Our two-part webinar series, co-hosted by the Association of Corporate Counsel – Chicago Chapter, is designed to ensure that Midwest in-house counsel are up to

Special thanks to presenters Melissa Allchin, Matthew Gorman, Christopher Guldberg, Scott McMillen, Betsy Morgan, Michael Poland, Sandhya Sharma, Aimee Soodan, Brian Wydajewski.

In these recordings of our two-part webinar series, our presenters take a look back at 2020 and forecast what is likely to have the

We are exited to invite you to our  two-part Annual Illinois Employer Update on February 2, 2021 from 1:00 – 2:15 pm CST and February 4, 2021 from 3:00 – 4:15 pm CST.

In two 75-minute virtual sessions, we will forecast what is likely to have the most significant impact on Illinois employers in 2021,

Last week the D.C. Circuit Court of Appeals reversed a National Labor Relations Board’s decision involving Weingarten rights, the application of its Wright-Line analysis, and a witness credibility determination. These core principles are no doubt headliners of the NLRB’s Big Top. In one fell swoop, the lion bit the lion tamer, the elephant tossed the mahout, and the trapeze artist lost his grip and came crashing down. Circus Circus Casinos, Inc., v NLRB, No. 18-1201 (June 12, 2020). This is the second recent decision tightening the Wright-Line analysis and will likely result in fewer discharged employees being reinstated. See our August 2019 Alert. “NLRB Holds Pretext Finding Standing Alone Insufficient.”

Continue Reading NLRB Tumbles From High-Wire in Circus Circus Dispute

In February 2020, the NLRB finally unveiled its long-awaited joint-employer rule governing joint-employer status under the NLRA. The final rule returns the test for determining joint employment to the standard the Board applied for several decades before the 2015 Browning-Ferris decision. The test set forth by the new joint-employer rule provides that a business is a joint employer only if it has “substantial direct and immediate control” over another company’s workers and actually exercises that control. While this is no doubt a welcome relief for employers who routinely contract with subcontractors and staffing companies, it is important to note the limited scope and that this rule does not impact joint-employer tests applied under other employment laws. The proposed rule was initially released in late 2018 and ultimately generated nearly 30,000 public comments (see our coverage here).

Although the rule is an employer-friendly change, employees who are terminated for engaging in protected concerted actives will continue to have a claim for relief against their primary employer. Similarly, union organizing efforts can continue amongst temporary employees as they have for years. Bargaining will continue to occur as it always has between employers and their employees’ union representatives. The labor movement, however, is likely disappointed by the demise of the 2015 Browning-Ferris rule.  For years, unions have chaffed at the prohibition against secondary boycotts contained in the Taft Hartley Act of 1947. The 2015 Browning-Ferris rule allowed a backdoor repeal of a significant portion of the secondary boycott ban with its loose definition of joint employer.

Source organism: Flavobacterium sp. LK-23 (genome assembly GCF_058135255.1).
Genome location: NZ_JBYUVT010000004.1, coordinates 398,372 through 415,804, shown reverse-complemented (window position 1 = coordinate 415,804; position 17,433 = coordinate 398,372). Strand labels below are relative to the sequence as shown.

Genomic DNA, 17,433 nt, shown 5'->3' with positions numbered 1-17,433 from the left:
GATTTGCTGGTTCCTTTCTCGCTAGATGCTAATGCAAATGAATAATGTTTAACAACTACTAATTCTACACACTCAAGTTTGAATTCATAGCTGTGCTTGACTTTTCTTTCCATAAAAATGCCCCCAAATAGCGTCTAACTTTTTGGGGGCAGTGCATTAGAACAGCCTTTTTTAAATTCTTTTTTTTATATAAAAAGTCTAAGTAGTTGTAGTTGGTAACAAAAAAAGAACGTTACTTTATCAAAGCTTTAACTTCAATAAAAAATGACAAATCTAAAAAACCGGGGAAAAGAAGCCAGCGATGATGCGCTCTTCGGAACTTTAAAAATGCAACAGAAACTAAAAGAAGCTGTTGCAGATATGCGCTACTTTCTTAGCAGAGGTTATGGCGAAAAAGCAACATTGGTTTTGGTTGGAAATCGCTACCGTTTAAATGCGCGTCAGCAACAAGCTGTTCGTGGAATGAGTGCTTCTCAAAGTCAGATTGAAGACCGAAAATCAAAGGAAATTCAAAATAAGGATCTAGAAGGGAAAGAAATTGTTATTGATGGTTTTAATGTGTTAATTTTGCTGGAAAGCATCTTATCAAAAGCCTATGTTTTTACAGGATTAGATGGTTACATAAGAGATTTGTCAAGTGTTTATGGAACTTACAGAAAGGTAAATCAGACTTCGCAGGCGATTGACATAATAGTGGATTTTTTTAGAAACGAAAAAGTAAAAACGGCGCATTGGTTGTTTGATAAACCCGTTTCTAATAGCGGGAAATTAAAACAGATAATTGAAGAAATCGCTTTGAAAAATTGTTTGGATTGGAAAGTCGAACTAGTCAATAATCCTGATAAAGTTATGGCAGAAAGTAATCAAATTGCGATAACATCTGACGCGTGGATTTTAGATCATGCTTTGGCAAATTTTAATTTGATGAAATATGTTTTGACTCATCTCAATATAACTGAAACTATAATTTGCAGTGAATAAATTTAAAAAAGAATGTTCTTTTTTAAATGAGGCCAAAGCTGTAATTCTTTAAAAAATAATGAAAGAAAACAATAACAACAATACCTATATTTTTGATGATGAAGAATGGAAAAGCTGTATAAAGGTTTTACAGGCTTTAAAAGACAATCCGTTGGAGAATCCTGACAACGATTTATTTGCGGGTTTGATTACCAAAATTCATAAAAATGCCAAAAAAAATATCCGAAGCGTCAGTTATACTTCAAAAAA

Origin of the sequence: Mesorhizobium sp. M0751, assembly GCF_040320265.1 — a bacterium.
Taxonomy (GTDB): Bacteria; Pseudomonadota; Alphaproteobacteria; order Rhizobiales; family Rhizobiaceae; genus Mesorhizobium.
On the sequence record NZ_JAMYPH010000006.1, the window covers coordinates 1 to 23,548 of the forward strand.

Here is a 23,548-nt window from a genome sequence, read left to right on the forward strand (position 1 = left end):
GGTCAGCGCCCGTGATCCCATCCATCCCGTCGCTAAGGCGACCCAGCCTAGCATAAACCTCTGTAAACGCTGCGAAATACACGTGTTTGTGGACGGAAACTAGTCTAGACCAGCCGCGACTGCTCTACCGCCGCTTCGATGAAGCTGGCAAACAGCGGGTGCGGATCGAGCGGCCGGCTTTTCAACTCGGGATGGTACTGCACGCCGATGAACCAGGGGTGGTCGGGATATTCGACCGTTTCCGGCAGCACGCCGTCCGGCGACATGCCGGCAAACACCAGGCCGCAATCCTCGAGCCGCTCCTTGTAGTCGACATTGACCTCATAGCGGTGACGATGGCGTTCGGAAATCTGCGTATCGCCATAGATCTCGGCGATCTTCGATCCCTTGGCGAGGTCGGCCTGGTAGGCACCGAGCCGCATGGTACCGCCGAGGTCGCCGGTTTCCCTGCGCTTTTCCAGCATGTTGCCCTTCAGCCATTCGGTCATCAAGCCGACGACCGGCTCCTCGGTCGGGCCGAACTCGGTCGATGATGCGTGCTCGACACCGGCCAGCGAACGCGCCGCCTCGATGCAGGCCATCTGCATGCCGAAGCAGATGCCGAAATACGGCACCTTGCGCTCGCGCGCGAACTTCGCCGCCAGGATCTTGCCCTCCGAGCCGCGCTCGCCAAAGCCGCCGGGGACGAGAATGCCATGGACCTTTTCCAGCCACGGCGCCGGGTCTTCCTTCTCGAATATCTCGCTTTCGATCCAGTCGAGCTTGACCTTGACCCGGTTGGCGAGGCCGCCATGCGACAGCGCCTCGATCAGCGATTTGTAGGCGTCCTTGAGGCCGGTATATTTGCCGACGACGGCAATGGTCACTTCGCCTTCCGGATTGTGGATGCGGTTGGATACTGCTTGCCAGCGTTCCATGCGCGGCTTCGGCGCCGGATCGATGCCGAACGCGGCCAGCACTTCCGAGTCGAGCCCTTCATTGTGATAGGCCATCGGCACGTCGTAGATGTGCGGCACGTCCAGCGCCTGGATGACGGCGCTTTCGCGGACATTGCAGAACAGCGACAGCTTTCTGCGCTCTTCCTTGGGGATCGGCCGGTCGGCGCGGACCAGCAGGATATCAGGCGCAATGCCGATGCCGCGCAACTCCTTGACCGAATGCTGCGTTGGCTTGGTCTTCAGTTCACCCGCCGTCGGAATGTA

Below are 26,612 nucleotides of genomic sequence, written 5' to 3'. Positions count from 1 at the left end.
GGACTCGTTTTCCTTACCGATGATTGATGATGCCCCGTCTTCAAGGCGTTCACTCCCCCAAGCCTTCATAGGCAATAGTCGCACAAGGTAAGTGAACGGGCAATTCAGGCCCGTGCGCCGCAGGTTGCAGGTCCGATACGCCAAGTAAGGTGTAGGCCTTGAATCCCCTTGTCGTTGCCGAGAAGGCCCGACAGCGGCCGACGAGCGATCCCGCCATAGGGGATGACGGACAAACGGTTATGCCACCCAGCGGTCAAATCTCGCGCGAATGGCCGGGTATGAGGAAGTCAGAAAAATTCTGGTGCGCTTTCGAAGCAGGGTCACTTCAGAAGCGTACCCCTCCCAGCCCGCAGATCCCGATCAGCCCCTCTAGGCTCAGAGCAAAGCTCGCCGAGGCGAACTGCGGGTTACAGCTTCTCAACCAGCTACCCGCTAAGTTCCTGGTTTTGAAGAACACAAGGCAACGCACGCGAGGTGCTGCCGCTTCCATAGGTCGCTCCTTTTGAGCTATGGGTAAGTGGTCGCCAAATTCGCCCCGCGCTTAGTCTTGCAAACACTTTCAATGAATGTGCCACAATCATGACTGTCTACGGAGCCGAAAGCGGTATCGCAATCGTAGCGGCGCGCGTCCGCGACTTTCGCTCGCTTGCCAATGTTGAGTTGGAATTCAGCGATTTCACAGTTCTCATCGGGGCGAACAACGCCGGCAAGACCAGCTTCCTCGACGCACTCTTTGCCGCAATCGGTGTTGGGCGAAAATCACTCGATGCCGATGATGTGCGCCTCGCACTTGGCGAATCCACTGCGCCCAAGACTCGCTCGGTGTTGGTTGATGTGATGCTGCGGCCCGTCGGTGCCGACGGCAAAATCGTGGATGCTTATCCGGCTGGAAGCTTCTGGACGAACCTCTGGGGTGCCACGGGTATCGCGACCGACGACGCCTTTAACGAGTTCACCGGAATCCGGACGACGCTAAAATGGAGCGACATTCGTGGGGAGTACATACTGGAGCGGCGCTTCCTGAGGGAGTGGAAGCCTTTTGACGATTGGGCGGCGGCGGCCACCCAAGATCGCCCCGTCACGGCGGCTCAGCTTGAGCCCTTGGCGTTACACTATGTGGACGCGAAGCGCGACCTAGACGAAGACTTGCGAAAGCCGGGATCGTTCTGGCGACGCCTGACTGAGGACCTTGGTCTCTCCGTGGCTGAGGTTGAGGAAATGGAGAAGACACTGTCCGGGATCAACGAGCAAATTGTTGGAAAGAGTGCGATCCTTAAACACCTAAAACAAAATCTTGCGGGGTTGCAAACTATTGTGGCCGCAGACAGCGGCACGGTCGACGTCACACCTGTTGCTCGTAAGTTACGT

Continue Reading Much Ado About Joint Employers at the NLRB

The Seventh Circuit significantly narrowed the EEOC’s broad interpretation of the American with Disabilities Act (ADA) last month. The court held that the ADA does not cover discrimination based on a future impairment.

The Seventh Circuit determined that the “regarded as having” prong of the ADA does not extend to applicants who are rejected due to an employer’s concerns about future disabilities. Shell v. Burlington N. Santa Fe Ry Co. The Seventh Circuit joins the Eighth, Ninth, Tenth, and Eleventh Circuits in holding that the present tense “having” in the ADA does not include the future tense “will have.” The facts here involved an obese applicant, and not an applicant with an existing predisposition, so its practical impact may be narrower than at first blush.

Continue Reading From The Seventh Circuit: Future Disabilities Not Protected Under The ADA

Chicago is the most recent city to adopt a “predictive scheduling” ordinance, the Chicago Fair Workweek Ordinance.

Effective July 1, 2020, employers subject to the Ordinance must provide advance notice of work schedules to covered employees. If changes are made to the posted schedule, employers must pay additional wages, “predictability pay,” as a penalty. This penalty applies to both increases and reductions of shifts.

Continue Reading New Chicago Ordinance Requiring Advance Notice Of Work Schedules